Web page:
2. In agrarian societies, 90-93 percent of the population was engaged in what sociologists call the “primary” industries (farming and extracting raw material). In the United States today it is 4.9 percent.
3. In agrarian societies 2-4 percent of the population was literate. In industrial societies 2-4 percent are not.
4. The birthrate in most agrarian societies was about forty per thousand per year. In the United States, as in most industrial societies, it is less than half that. Yet death rates have dropped even more dramatically than birthrates. We thus have the curious phenomenon of far fewer births and rapidly rising population.
5. Life expectancy in the city of Rome in the first century B.C.E. was about twenty years at birth. If the perilous years of infancy were survived, it rose to about forty, one-half our present expectations.
6. In contrast to the huge cities we know today, the largest city in Europe in the fourteenth century, Venice, had a population of 78,000. London had 35,000. Vienna had 3,800. Though population figures for antiquity are notoriously difficult to come by, recent estimates for Jerusalem are about 35,000. For Capernaum, 1,500. For Nazareth about 200.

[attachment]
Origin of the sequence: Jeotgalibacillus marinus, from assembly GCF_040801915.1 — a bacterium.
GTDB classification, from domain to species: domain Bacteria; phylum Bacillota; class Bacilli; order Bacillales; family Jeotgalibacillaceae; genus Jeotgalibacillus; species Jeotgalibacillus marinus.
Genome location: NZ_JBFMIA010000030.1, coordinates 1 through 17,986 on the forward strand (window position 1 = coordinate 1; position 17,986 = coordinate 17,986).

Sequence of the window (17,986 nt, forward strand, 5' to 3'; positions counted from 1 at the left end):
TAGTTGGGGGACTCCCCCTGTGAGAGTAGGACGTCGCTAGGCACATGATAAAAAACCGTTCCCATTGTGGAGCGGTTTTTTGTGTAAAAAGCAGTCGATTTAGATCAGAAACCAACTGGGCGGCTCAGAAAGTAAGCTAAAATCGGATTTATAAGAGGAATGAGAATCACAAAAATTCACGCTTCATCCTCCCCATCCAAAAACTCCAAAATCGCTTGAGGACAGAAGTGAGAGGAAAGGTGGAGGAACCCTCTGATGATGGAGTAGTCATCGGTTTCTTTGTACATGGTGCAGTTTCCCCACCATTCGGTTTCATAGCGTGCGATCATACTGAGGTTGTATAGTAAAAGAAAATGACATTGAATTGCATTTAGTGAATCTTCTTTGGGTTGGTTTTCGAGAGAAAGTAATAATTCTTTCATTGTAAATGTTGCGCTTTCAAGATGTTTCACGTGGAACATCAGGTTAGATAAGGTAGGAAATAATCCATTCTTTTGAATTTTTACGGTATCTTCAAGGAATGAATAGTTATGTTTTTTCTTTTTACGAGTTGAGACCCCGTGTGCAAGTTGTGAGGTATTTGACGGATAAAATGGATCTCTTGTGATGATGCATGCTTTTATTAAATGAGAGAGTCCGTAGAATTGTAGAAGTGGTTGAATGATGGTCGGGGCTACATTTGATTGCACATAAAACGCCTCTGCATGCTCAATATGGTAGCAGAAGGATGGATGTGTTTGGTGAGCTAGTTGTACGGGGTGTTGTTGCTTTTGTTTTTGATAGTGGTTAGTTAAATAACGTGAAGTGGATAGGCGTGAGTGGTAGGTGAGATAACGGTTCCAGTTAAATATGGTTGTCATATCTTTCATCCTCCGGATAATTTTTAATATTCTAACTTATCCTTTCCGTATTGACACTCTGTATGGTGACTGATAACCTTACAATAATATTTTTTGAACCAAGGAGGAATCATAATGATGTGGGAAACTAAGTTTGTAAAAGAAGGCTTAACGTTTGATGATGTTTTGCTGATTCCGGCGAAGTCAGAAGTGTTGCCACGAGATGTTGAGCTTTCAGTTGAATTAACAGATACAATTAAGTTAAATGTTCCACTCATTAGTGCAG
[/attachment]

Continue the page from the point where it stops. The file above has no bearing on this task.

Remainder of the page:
7. The Department of Labor currently lists in excess of 20,000 occupations in the United States and hundreds more are added to the list annually. By contrast, the tax rolls for Paris (pop. 59,000) in the year 1313 list only 157.
8. Unlike the modern world, in agrarian societies 1-3 percent of the population usually owns one- to two-thirds of the arable land. Since 90 percent or more were peasants, the vast majority owned subsistence plots at best.
9. The size of the federal bureaucracy in the United States in 1816 was 5,000 employees. In 1971 it was 2,852,000 and growing rapidly. (The Washington Post reported in 2006 that the number was over 14 million.) While there was a political administration, and military apparatus in antiquity, nothing remotely comparable to the modern governmental bureaucracy ever existed. Instead, goods and services were mediated by patrons who operated largely outside governmental control.
10. More than one-half of all families in agrarian societies were broken during the childbearing and child-rearing years by the death of one or both parents. …Thus widows and orphans were everywhere.